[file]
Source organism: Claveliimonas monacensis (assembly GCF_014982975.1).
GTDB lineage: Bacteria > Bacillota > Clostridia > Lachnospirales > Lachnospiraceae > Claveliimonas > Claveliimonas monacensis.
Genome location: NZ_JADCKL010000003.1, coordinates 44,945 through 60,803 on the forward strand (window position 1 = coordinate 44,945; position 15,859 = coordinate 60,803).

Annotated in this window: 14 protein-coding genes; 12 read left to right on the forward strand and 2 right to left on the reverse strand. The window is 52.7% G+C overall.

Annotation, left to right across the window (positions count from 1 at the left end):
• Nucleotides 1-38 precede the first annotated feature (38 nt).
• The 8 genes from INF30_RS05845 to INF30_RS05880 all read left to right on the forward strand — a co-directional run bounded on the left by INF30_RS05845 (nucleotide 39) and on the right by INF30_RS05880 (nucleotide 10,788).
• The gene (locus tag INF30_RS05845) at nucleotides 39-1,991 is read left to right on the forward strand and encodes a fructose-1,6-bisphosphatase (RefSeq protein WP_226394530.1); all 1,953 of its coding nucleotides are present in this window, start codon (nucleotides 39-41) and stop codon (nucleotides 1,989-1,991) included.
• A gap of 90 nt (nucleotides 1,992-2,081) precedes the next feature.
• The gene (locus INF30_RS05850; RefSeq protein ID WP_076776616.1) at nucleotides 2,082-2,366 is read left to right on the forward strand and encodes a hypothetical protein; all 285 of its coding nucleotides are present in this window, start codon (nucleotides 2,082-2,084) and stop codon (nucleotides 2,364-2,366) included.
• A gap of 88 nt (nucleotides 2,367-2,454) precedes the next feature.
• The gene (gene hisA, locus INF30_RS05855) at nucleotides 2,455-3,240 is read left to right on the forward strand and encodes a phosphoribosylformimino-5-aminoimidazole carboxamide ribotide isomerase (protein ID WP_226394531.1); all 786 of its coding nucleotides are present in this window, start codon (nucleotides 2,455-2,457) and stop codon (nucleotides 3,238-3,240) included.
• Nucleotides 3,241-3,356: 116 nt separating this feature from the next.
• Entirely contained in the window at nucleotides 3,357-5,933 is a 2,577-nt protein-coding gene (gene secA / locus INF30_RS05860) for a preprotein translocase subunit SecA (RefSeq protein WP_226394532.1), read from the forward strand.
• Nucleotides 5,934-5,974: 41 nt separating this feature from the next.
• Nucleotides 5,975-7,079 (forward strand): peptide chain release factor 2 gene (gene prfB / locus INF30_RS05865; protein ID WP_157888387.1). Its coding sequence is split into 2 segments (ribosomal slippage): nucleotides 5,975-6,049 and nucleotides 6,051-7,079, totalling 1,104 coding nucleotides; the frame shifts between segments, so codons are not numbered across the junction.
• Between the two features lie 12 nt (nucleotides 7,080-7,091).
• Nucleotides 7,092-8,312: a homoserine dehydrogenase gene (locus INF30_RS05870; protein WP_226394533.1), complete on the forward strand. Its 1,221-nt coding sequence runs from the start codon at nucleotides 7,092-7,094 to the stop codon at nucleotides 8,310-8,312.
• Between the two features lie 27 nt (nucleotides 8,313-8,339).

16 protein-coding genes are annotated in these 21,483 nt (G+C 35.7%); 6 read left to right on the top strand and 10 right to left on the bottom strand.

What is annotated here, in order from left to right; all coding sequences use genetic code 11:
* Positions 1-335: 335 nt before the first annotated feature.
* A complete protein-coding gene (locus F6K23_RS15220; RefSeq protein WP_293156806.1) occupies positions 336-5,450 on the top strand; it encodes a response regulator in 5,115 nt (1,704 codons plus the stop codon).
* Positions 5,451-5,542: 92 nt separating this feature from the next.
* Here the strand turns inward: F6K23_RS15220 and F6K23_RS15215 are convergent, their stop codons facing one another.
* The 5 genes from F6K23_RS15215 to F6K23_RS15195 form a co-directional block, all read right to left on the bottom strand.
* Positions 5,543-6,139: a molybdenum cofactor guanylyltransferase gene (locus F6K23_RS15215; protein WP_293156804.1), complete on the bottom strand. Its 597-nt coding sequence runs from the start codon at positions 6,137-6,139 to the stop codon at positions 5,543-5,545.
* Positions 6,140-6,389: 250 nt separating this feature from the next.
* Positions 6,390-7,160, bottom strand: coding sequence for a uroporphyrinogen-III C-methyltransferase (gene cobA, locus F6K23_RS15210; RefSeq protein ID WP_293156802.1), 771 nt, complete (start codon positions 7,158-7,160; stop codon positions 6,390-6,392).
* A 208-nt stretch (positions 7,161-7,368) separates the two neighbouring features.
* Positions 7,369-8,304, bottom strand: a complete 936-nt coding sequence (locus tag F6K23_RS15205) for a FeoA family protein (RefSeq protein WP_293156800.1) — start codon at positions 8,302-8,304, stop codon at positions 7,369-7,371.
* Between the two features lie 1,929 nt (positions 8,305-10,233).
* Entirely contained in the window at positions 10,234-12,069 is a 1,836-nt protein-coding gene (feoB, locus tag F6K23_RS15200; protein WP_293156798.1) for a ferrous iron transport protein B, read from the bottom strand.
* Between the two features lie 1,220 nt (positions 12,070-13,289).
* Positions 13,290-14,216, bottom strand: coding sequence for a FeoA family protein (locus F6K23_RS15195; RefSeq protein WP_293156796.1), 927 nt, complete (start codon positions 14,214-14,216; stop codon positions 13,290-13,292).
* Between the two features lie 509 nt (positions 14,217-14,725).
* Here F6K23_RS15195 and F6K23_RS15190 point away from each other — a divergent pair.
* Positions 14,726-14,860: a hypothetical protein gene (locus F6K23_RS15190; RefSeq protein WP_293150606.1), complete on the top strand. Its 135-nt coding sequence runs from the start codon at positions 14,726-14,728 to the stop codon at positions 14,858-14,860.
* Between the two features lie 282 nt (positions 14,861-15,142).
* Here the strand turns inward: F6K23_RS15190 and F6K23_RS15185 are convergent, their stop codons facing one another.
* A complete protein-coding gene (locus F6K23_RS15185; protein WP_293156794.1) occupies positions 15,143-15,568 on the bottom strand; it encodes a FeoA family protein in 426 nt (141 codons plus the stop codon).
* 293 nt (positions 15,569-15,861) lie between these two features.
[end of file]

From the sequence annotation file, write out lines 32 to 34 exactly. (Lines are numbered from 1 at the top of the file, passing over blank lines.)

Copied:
* Between the two features lie 1,929 nt (positions 8,305-10,233).
* Entirely contained in the window at positions 10,234-12,069 is a 1,836-nt protein-coding gene (feoB, locus tag F6K23_RS15200; protein WP_293156798.1) for a ferrous iron transport protein B, read from the bottom strand.
* Between the two features lie 1,220 nt (positions 12,070-13,289).